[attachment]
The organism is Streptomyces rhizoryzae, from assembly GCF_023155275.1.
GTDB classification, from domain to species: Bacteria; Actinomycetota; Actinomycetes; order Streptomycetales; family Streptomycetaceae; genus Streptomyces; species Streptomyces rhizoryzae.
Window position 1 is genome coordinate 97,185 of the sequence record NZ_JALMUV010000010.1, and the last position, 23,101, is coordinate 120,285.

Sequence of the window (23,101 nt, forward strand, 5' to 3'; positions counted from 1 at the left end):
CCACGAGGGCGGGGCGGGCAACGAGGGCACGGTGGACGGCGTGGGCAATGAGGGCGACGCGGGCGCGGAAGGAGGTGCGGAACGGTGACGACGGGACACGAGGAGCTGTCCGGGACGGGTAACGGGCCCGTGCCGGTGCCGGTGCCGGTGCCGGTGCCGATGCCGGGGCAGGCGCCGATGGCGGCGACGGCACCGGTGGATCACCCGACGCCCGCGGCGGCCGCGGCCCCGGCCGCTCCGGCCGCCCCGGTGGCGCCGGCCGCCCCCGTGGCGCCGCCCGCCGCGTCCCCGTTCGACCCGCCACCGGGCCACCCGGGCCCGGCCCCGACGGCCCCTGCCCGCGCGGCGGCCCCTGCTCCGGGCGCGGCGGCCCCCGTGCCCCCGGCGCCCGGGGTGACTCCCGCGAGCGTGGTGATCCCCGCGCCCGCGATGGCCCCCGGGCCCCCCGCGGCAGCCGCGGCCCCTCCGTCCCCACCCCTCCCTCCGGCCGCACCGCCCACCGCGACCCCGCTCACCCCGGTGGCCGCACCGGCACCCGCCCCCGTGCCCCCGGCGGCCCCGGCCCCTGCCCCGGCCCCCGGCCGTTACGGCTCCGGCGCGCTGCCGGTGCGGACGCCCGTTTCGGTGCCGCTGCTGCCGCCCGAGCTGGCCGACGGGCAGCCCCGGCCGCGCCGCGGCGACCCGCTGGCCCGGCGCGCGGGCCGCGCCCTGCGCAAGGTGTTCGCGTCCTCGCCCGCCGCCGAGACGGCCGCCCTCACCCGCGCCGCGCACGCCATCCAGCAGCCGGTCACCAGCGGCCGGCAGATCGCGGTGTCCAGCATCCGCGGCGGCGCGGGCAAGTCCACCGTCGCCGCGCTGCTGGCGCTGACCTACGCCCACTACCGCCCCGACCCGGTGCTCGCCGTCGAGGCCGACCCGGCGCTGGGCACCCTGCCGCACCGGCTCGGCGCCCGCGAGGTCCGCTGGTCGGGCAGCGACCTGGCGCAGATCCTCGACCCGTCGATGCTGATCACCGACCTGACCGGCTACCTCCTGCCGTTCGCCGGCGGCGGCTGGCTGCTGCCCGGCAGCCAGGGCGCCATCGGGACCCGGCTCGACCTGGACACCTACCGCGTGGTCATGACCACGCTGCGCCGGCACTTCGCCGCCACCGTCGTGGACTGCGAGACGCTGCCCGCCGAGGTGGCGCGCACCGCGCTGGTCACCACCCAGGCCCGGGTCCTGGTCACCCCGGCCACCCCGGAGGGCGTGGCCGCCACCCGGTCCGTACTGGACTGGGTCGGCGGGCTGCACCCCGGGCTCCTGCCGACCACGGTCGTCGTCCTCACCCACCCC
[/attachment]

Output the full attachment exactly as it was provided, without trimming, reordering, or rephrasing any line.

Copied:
The organism is Streptomyces rhizoryzae, from assembly GCF_023155275.1.
GTDB classification, from domain to species: Bacteria; Actinomycetota; Actinomycetes; order Streptomycetales; family Streptomycetaceae; genus Streptomyces; species Streptomyces rhizoryzae.
Window position 1 is genome coordinate 97,185 of the sequence record NZ_JALMUV010000010.1, and the last position, 23,101, is coordinate 120,285.

Sequence of the window (23,101 nt, forward strand, 5' to 3'; positions counted from 1 at the left end):
CCACGAGGGCGGGGCGGGCAACGAGGGCACGGTGGACGGCGTGGGCAATGAGGGCGACGCGGGCGCGGAAGGAGGTGCGGAACGGTGACGACGGGACACGAGGAGCTGTCCGGGACGGGTAACGGGCCCGTGCCGGTGCCGGTGCCGGTGCCGGTGCCGATGCCGGGGCAGGCGCCGATGGCGGCGACGGCACCGGTGGATCACCCGACGCCCGCGGCGGCCGCGGCCCCGGCCGCTCCGGCCGCCCCGGTGGCGCCGGCCGCCCCCGTGGCGCCGCCCGCCGCGTCCCCGTTCGACCCGCCACCGGGCCACCCGGGCCCGGCCCCGACGGCCCCTGCCCGCGCGGCGGCCCCTGCTCCGGGCGCGGCGGCCCCCGTGCCCCCGGCGCCCGGGGTGACTCCCGCGAGCGTGGTGATCCCCGCGCCCGCGATGGCCCCCGGGCCCCCCGCGGCAGCCGCGGCCCCTCCGTCCCCACCCCTCCCTCCGGCCGCACCGCCCACCGCGACCCCGCTCACCCCGGTGGCCGCACCGGCACCCGCCCCCGTGCCCCCGGCGGCCCCGGCCCCTGCCCCGGCCCCCGGCCGTTACGGCTCCGGCGCGCTGCCGGTGCGGACGCCCGTTTCGGTGCCGCTGCTGCCGCCCGAGCTGGCCGACGGGCAGCCCCGGCCGCGCCGCGGCGACCCGCTGGCCCGGCGCGCGGGCCGCGCCCTGCGCAAGGTGTTCGCGTCCTCGCCCGCCGCCGAGACGGCCGCCCTCACCCGCGCCGCGCACGCCATCCAGCAGCCGGTCACCAGCGGCCGGCAGATCGCGGTGTCCAGCATCCGCGGCGGCGCGGGCAAGTCCACCGTCGCCGCGCTGCTGGCGCTGACCTACGCCCACTACCGCCCCGACCCGGTGCTCGCCGTCGAGGCCGACCCGGCGCTGGGCACCCTGCCGCACCGGCTCGGCGCCCGCGAGGTCCGCTGGTCGGGCAGCGACCTGGCGCAGATCCTCGACCCGTCGATGCTGATCACCGACCTGACCGGCTACCTCCTGCCGTTCGCCGGCGGCGGCTGGCTGCTGCCCGGCAGCCAGGGCGCCATCGGGACCCGGCTCGACCTGGACACCTACCGCGTGGTCATGACCACGCTGCGCCGGCACTTCGCCGCCACCGTCGTGGACTGCGAGACGCTGCCCGCCGAGGTGGCGCGCACCGCGCTGGTCACCACCCAGGCCCGGGTCCTGGTCACCCCGGCCACCCCGGAGGGCGTGGCCGCCACCCGGTCCGTACTGGACTGGGTCGGCGGGCTGCACCCCGGGCTCCTGCCGACCACGGTCGTCGTCCTCACCCACCCC